IX. Technical Assistance (September 2007–July 2008): Several missions from the Caribbean Regional Technical Assistance Center (CARTAC) have visited St. Lucia since September 2007. In the area of public finance, CARTACconsultants assisted the authorities in
ECCB to undertake consistent macroeconomic projections. As a result, the primary focus of CARTAC’s MAC TA is to build capacity in macroeconomic analysis, forecasting and performance monitoring within the ministries of finance and central banks. CARTACconsultants worked with small teams across the ECCU to prepare macroeconomic projections under a baseline scenario; identify imbalances and formulate policy measures to address them; and prepare a framework to monitor the key quarterly targets of the program.
Over the last year, CARTAC has focused its efforts at
up on the April mission.
In August 2003, a CARTACconsultant reviewed work being done by the Central Statistical Office, especially in regard to the compilation of a supply and use table.
In August 2003, St. Lucia participated in a CARTAC regional workshop on regulation of trust service providers for Caribbean supervisors.
In June 2003, CARTAC sponsored St. Lucia’s attendance at Toronto Leadership Training Course and subsequent OSFI workshop on insurance supervision.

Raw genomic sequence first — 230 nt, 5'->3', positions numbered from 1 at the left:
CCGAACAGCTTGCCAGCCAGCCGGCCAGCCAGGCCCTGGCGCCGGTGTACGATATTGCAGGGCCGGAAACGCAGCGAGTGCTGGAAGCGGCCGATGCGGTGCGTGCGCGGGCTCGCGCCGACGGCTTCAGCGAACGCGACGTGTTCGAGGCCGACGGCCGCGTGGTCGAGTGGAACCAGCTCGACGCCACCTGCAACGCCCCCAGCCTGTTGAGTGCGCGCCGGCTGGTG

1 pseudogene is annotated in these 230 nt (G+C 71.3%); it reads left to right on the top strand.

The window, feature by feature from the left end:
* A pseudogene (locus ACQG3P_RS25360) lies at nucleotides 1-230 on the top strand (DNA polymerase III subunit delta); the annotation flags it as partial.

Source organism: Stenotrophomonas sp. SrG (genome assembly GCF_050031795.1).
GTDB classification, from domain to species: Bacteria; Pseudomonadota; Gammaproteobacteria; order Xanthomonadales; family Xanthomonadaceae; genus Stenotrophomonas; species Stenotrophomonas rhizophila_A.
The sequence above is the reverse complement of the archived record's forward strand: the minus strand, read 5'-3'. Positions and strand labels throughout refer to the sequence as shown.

In May and July 2003, CARTAC gave training in Balance of Payments concepts and methods to
This 2003 Article IV Consultation highlights that after a contraction in GDP of more than 4 percent in 2001 and only a marginal expansion in 2002, the pace of economic growth in St. Lucia accelerated in 2003 to 3.7 percent, driven by a rebound in tourism of close to 17 percent. Despite the pickup in growth, the overall economic situation remained difficult in 2003, as an ongoing recovery in the tourism sector has not spilled over to the whole economy. Unemployment remained high, and bank credit to the private sector is declining.
St. Lucia faces structural challenges that need to be addressed to raise growth durably and reduce poverty. Implementation of planned tax reforms is important to achieve fiscal sustainability. The government’s plans to accelerate tourism-related public investment carry significant risks. Competitiveness is a challenge, and structural reforms need to be accelerated to raise the economy’s growth potential. Strengthening the supervision of the financial sector is another priority. St. Lucia is one of the most disaster-prone countries in the world. Economic and social statistics need to be improved.
This 2005 Article IV Consultation highlights that economic activity in the Eastern Caribbean Currency Union (ECCU) has accelerated since mid-2003 owing to an acceleration of activity in the tourism and construction sectors. Inflation has been stable and monetary aggregates have been expanding rapidly, reflecting continued growth in the demand for money and confidence in the banking system and the quasi-currency board arrangement. Against this background, Executive Directors have called for strengthening fiscal consolidation, lowering the debt ratios, and ensuring the consistency of fiscal policies with the currency board arrangement.